'Frankenfish' Catch One for the Books, for Sure

By Durgin, Celina | The Washington Times (Washington, DC), August 8, 2013 | Go to article overview

'Frankenfish' Catch One for the Books, for Sure


Durgin, Celina, The Washington Times (Washington, DC)


Byline: Celina Durgin, THE WASHINGTON TIMES

It's a record.

A 17-pound, 6-ounce northern snakehead fish hauled in by a Spotsylvania County, Va., plumber this year is officially the biggest ever caught, according to the International Game Fish Association.

Caleb Newton, 27, reeled in the bug-eyed, 3-foot bruiser during a June 1 bass fishing bachelor party on the Potomac River with the help of a friend who quickly brandished a net to aid his straining fishing pole. He'd been waiting since then to get the catch certified.

The fish actually earned Mr. Newton two world records: one for the biggest northern snakehead and another for a snakehead catch using a 20-pound fishing line. The catch beat a 17-pound, 4-ounce snakehead caught in Japan in 2004.

Jack Vitek, world-record coordinator for the Florida-based association, said the record has been confirmed. Mr. Newton is awaiting his certificate in the mail.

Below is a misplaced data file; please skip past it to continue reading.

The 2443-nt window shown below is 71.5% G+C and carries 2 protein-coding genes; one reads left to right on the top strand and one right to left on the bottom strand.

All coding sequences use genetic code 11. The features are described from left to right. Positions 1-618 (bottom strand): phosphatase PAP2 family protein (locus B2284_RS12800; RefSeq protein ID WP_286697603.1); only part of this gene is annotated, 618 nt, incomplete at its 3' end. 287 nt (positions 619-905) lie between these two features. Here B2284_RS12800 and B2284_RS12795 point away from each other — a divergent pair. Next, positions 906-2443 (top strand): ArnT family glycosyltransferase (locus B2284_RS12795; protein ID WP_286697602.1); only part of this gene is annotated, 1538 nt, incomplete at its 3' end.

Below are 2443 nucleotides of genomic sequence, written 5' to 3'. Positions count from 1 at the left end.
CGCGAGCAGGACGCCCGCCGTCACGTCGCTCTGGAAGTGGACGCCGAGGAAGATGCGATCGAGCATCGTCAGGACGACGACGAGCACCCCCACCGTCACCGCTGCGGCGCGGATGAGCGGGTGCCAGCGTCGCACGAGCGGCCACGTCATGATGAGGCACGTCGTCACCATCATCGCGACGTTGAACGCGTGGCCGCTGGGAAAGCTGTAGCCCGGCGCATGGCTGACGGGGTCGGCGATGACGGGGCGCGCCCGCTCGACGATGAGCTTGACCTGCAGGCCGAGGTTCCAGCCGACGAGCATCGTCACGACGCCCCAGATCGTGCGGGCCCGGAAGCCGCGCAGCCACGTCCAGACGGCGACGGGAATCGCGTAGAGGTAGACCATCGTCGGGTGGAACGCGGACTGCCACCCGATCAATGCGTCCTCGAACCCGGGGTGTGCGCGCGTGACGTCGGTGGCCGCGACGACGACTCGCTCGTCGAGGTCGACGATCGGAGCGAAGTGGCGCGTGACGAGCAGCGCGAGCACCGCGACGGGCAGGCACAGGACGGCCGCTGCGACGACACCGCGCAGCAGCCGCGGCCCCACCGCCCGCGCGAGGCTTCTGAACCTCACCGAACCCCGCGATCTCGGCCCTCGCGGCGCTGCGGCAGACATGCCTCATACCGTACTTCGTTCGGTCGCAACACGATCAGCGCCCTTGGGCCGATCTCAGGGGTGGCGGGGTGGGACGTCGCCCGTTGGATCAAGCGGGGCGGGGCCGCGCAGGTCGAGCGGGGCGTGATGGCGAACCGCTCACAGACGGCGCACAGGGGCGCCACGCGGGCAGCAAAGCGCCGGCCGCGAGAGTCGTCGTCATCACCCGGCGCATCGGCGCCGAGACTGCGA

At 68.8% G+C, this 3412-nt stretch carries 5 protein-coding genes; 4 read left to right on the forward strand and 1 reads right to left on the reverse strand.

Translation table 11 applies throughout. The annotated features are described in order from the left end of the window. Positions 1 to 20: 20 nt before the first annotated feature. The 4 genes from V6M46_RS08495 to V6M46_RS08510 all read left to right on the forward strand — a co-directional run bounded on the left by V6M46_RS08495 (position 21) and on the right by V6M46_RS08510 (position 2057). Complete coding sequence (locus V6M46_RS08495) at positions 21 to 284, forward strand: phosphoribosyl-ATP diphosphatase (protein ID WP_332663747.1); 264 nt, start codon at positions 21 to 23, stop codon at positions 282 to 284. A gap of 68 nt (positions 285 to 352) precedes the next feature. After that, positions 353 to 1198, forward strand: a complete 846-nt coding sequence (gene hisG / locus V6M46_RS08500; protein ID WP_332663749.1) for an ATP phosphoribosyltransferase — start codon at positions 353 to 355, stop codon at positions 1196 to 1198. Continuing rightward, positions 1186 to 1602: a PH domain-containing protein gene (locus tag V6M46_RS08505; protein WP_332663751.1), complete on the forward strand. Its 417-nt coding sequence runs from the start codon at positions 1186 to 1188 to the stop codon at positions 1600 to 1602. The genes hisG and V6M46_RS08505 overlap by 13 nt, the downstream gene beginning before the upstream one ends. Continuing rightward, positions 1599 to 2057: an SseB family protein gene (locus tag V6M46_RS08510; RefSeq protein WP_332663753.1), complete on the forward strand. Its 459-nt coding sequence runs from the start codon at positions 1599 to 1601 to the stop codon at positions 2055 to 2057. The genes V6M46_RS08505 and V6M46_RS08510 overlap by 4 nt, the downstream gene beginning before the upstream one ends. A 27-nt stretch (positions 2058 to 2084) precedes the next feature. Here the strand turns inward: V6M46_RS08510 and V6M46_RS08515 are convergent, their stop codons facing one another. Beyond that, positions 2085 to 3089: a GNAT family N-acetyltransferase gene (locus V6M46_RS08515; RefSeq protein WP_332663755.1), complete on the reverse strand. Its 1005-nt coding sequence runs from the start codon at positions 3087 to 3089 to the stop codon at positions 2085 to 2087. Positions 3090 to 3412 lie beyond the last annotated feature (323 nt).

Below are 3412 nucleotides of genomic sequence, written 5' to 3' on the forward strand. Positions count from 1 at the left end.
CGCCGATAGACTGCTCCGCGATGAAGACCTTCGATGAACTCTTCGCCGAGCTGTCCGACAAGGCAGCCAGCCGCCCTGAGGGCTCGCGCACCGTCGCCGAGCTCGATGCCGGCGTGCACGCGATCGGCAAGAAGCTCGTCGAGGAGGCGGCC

The gruesome snakehead, commonly called a Frankenfish, is also due Virginia state recognition, Mr. Newton said. He expects it to gain state record status within the next month.

Mr. Newton said the catch will be mounted and displayed either in his house or in the sporting goods store that weighed the fish for him. He said he battled the spike-toothed snakehead for a full minute while his fishing buddy came to his aid and they hauled it in.

My friend scooped it in with the net on the first try, he said, adding that they had to do everything manually and carefully to avoid losing the catch. We were lucky.

Snakeheads voraciously consume anything that swims, but Mr. Newton didn't seem too concerned.

They're creepy critters, but the danger is all in how close you put your hands to it, he said. He caught a lighter 13-pounder the same weekend that he said battled even harder than the world record fish. …

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